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Gojira - The Way of All Flesh CD (album) cover




Tech/Extreme Prog Metal

4.14 | 193 ratings

From, the ultimate progressive rock music website

The T
Special Collaborator
Honorary Collaborator
4 stars I was afraid I was not going to like GOJIRA after reading a few comments about the kind of music the band makes. I'm happy to say I was pleasantly surprised.

GOJIRA plays aggressive, very original metal. While it's difficult to assign a label to the music the band creates, I'm quite comfortable calling it a blend of death metal with some technical elements and some minor metalcore influence. The songs are mostly completely riff-driven, which is probably one of GOJIRA's strongest points: they really are a riff machine, creating original rhythmic attacks for almost every one of their songs, which differentiates the band from other tech/extreme acts: their songs never sound the same, it's easy to tell one song from the other thanks to the brilliance of the riffs and the somewhat surprising presence of melody in the tracks.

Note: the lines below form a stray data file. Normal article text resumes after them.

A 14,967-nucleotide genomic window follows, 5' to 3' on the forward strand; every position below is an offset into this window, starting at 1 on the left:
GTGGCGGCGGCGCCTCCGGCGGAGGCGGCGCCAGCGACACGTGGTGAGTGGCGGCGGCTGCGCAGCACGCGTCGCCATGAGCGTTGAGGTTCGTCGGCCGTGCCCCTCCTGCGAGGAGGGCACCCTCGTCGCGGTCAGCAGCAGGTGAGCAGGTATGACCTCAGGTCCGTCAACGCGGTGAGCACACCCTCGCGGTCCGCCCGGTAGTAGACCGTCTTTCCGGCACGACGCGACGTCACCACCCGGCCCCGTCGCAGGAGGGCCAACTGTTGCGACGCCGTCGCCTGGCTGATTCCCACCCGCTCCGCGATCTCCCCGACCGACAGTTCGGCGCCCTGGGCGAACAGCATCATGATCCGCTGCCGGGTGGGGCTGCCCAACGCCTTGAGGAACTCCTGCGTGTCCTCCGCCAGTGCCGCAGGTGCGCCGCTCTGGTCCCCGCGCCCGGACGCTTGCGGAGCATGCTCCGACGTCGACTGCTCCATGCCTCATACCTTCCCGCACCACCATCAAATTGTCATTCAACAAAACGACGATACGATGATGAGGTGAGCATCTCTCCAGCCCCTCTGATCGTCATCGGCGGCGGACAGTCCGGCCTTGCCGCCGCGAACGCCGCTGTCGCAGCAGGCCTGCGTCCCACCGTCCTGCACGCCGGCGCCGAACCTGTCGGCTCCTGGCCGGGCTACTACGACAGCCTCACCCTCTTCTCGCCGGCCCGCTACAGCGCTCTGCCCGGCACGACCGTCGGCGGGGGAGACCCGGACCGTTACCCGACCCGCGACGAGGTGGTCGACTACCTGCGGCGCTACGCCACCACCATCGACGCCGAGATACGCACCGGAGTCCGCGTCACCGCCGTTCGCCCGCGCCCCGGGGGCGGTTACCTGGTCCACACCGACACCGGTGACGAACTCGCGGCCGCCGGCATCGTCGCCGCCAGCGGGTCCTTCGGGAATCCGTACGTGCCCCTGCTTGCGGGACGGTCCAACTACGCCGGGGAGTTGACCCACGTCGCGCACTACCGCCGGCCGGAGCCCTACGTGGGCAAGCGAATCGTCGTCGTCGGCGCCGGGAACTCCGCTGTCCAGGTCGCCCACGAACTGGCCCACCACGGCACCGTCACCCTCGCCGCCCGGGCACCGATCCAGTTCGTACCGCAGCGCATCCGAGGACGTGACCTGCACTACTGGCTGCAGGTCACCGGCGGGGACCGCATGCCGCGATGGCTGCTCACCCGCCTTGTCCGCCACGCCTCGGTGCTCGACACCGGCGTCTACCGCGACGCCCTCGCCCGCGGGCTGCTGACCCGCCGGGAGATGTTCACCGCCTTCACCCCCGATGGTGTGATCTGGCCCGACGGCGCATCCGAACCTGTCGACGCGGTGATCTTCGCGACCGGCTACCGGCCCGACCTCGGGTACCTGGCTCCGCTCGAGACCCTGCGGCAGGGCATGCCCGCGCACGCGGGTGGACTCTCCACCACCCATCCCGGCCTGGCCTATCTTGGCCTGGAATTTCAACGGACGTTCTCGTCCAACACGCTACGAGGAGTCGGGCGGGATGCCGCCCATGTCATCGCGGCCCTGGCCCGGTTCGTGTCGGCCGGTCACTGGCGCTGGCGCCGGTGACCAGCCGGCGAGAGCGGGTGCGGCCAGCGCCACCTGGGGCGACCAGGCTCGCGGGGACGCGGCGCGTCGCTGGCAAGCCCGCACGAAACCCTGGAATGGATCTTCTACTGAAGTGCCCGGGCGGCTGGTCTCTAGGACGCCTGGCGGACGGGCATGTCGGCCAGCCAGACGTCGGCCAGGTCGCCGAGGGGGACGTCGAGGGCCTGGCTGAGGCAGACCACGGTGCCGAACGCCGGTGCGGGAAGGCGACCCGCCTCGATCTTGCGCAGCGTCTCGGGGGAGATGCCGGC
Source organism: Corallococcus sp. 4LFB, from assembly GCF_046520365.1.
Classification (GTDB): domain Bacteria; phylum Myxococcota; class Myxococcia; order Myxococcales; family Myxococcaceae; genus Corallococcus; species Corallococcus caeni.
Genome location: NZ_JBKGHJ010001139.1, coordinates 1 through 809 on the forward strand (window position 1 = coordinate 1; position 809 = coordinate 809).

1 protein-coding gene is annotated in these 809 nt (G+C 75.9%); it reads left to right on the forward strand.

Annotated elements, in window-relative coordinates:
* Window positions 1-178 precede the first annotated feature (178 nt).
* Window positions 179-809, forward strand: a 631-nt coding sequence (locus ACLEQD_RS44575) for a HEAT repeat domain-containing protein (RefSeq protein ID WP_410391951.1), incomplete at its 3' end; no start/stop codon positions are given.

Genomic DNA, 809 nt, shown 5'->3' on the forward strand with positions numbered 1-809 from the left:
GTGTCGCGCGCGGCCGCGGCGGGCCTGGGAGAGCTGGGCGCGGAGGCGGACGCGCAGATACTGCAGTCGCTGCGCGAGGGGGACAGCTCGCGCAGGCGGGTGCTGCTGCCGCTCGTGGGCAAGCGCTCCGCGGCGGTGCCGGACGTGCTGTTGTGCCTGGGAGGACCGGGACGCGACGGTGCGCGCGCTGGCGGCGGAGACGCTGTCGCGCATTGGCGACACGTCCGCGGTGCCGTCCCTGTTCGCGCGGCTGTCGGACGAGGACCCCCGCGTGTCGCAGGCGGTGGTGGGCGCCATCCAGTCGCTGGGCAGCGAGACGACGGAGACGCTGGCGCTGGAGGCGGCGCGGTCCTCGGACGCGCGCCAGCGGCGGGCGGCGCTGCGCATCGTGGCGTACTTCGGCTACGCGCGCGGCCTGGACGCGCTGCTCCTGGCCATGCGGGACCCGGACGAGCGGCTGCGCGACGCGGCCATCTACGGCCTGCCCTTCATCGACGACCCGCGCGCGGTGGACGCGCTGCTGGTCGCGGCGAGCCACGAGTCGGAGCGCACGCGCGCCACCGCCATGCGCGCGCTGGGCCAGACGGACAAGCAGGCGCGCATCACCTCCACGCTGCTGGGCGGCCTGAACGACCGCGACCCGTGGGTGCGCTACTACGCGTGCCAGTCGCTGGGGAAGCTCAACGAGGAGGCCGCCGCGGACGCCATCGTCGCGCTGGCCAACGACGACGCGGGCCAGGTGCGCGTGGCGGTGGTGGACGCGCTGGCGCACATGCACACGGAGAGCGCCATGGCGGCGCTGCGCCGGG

Yes, GOJIRA leaves some room for melody in their music. Not really mellow, subtle melody, but phrases of enough tuneful significance that make every one of their songs memorable enough in the mind of the listener. The vocals, while not perfect (and my minor gripe with the band), are very effective, and manage to convey feeling and emotions, something usually difficult for death metal voices.

GOJIRA makes songs, they take time to make coherent propositions using aggressive means. The riff, the dna this music is made of, is not piled one upon the other but it is given time to grow, to be effective, to endure. While at times it reminds us of Sweden-style Gothenburg melodic death metal, at times it takes us to the most extreme examples of today's metal bands. Some riffs even sound positively dark and fantastic in their eclecticness, like the one that informs "Esoteric Surgery", a song that tastes like black metal, has a riff of pure black metal inspiration, but feels like a mix between death metal and something from even further down the earth. One of the highlights in the album, as well as "Wolf down the earth".

The album is not perfect and at moments, especially around the middle, tends to lose a little bit of interest, only to regain it again near the end. A great record by a talented band that has surprised me and probably will amaze any metal fan with an open mind.

The T | 4/5 |


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